STYLES OF FLY FISHING
With the publication of Izaak Walton's Compleat Angler in 1653, the fly fisher was idealized as a gentleman angler casting dry flies on an English chalk stream to dignified trout. But Walton fished with frogs and worms, and some flies are tied to look like things other than flies
(deer-hair mice, for example-big browns love 'em, especially at night). Since Walton's book, fly fishers
have developed a range of techniques and tackle
effective for catching everything from undignified
carp to 100+ pound tarpon; popper-smashing
largemouth bass to rod-shattering musky; native
strains of alpine cutthroat trout to East Coast striped bass at high tide.
A fly fisher with a one-handed rod creates a continuous, dynamic 'loop' that can shoot a size 24 midge emerger across a river to a rising fish.
In baitcasting and spin fishing, the weight of a lure or sinker is used to cast a lightweight line across a body of water. The heavier the lure, the lighter the line, the further the cast.
Fly fishing, or more specifically fly casting, switches the roles: flies are tied light, and fly lines are made heavy. For example, a typical dry fly, say a size 18 Adams, is tied light enough that it floats on or at the surface of the water.
It follows that a fly with so little weight could never generate the momentum necessary to make much of a cast. But a weighted fly line can generate line speed using a quick stop on the fore and backcasts. A fly fisher with a one-handed rod creates a continuous, dynamic 'loop' that can shoot a size 24 midge emerger (the higher the number, the smaller the fly) across a river to a rising fish. Fly lines and leaders are tapered, with more weight in the tip section of the fly line so that the loop turns over smoothly at the end of a cast.
Flies are 'tied' to imitate insects, invertebrates, baitfish, crustaceans, small
animals, and other fish fodder. Traditionally, flies were tied with natural materials like feathers,
thread, and animal fur or hair. Now, a range of synthetic and natural materials are used, sometimes on the same fly.
Flies fall into roughly 5 categories: dry flies, wet flies, streamers, poppers, and saltwater flies.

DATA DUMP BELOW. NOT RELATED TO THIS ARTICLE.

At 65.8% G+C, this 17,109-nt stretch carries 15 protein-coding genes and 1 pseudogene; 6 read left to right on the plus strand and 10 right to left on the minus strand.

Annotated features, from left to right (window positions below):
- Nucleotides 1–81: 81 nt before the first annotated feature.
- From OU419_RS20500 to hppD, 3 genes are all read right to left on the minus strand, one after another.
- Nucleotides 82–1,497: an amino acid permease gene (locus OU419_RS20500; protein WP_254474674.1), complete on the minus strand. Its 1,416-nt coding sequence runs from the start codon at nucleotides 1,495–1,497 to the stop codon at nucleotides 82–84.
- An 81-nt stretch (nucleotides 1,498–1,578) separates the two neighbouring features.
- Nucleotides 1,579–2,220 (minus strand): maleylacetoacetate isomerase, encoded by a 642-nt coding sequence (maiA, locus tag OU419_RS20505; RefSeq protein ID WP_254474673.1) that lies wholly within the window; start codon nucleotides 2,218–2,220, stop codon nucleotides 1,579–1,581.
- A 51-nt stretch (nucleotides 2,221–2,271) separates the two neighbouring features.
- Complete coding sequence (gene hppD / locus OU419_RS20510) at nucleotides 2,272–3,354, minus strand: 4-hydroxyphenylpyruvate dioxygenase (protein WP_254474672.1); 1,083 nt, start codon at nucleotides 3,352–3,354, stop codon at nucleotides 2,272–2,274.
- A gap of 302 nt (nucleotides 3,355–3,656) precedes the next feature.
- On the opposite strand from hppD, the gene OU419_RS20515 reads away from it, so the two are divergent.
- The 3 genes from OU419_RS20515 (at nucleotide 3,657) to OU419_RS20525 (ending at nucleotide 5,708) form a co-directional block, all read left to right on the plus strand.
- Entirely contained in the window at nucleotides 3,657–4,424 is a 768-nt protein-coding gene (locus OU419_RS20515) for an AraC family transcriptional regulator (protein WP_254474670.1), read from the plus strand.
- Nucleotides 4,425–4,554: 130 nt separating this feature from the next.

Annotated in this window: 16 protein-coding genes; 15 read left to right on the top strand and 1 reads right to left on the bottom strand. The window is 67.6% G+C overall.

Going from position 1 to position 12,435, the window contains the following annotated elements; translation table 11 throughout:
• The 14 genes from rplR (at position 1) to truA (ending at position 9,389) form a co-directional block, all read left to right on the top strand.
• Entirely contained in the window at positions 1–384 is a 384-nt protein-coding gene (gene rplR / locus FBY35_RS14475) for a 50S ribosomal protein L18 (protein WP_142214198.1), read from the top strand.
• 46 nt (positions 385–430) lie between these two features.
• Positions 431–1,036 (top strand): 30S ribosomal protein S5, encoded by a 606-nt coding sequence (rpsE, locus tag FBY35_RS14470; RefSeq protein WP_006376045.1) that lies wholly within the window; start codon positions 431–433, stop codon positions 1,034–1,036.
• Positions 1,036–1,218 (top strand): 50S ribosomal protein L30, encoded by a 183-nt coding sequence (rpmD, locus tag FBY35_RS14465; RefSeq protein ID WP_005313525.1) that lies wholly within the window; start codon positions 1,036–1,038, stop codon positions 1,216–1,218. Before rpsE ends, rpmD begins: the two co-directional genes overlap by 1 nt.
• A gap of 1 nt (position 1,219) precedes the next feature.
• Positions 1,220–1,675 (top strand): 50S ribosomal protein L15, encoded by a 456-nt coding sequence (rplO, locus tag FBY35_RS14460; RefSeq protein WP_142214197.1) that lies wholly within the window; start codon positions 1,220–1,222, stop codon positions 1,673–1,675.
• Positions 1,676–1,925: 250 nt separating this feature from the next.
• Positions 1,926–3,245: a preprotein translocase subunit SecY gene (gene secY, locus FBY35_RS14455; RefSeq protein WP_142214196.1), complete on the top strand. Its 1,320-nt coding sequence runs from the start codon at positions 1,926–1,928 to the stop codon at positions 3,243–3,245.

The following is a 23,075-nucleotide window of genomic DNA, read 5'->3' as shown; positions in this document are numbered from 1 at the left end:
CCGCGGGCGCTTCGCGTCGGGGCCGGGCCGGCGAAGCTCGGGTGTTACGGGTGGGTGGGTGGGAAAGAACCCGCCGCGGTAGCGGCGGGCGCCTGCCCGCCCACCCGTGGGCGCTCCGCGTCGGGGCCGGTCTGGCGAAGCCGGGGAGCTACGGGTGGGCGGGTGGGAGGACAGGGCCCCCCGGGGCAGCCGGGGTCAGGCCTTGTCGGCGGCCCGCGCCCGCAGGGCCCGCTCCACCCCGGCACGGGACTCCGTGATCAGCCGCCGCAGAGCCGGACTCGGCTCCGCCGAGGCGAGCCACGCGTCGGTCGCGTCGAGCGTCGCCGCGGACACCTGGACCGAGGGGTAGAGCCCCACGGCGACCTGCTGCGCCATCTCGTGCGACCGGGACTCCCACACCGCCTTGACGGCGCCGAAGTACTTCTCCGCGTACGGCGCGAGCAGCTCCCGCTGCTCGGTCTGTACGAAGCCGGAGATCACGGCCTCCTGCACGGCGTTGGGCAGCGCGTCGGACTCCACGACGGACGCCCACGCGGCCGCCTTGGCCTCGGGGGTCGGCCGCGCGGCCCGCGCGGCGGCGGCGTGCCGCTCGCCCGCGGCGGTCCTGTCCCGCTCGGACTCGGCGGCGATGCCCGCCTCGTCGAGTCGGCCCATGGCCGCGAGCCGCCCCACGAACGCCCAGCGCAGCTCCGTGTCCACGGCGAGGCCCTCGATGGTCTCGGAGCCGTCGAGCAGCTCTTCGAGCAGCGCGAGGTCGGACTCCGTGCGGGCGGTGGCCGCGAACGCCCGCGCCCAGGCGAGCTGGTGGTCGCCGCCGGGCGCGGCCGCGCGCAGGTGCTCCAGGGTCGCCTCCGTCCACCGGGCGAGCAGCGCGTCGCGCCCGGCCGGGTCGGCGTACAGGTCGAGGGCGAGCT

Dry flies are fished on or at the surface of water and typically imitate adult or emerging insects like mayflies, caddisflies, stoneflies, midges, grasshoppers, and damselflies. Flies are tied in patterns, general recipes for specific types of imitations. Dry flies are thought by some (especially those in the Walton tradition) to be as good as it gets in fly fishing because the fish's take is visual, requiring accurate casting and delicate presentation. Most good dry fly fishing requires a set of very specific conditions, conditions which don't always materialize. But when conditions are right, say a hatch of adult Blue Wing Olive mayflies coming off a western trout stream on an overcast day in early spring, the fishing can be electric. Medium- to slow-action rods put dry flies on the water more delicately than faster actions, and so a growing number of dry-fly purists prefer bamboo rods.
Wet flies are fished below the surface, and are tied to imitate things like pupal- and nymph-stage aquatic insects, scuds (freshwater shrimp), fish eggs, worms, and crayfish. 'Nymphing' is a type of trout fishing using wet flies suspended in moving water, with weight added to sink the rig to the fish's feeding depth. The strike happens below the water's surface, so the fly fisher must see (more like sense) the strike by watching for line movement at the surface or fish flashing below the surface. Most nymph rigs use strike indicators (flyspeak for 'bobbers'), made of yarn, foam, or plastic, to help the fly fisher see the strike. Czech Nymphing, or high-sticking uses weight suspended below the nymphs, with the fly fisher raising the rod tip as the line passes down current to keep the drifting rig relatively straight and in the feeding lane. Casting nymph rigs is not usually graceful: because of added weight and strike indicators, the traditional backcast becomes more of a chuck-and-duck lob. Trout spend most of their time feeding underwater, so, graceful or not, nymphing is often the most effective technique for cold-water species, especially when conditions are off for dry fly fishing. One-handed rods 9 feet or longer make for easier mends (adjustments to the drift of a nymph rig by lifting the line in the current).
Streamers are larger wet flies tied to imitate baitfish, leeches, crayfish, and other small animals. Streamers are typically fished like lures: the fly fisher retrieves or strips in the lure to imitate prey. Fish hit streamers hard; strikes with streamers tend to be territorial or predatory, and usually violent. Think big browns ripping up deer-hair mice patterns after dark. Doesn't get much more fun than that. Streamers are fished with one- or two-handed rods, and can be effective for essentially any type of fish in almost any condition. Even in the most technical dry fly fishing, most fish will give a well-presented streamer a good look, especially larger, predatory fish.
Poppers are blunt- or scoop-headed flies fished on the surface of water with quick strips and twitches, imitating wounded baitfish, frogs, mice, and other small prey animals. Poppers were borrowed directly from the baitcasting crowd—bass and warm-water species love these flies. Largemouth bass are known for their explosive takes on poppers—the boil looks like a toilet flushing.
Saltwater flies are any flies used to fish for marine species of fish, and as such span a huge range of sizes and shapes. Most saltwater flies are wet flies tied to imitate crabs, shrimp, and baitfish. Saltwater patterns borrow heavily from streamers and poppers, though are typically much larger than their freshwater counterparts.
The salmonids' taste for a clean and quick-moving habitat tends to mean beautiful settings like the Rocky Mountains, the Appalachian Mountains, the Sierra Nevada, and the backcountry of the far north.
Fly Fishing for
Trout & Salmonids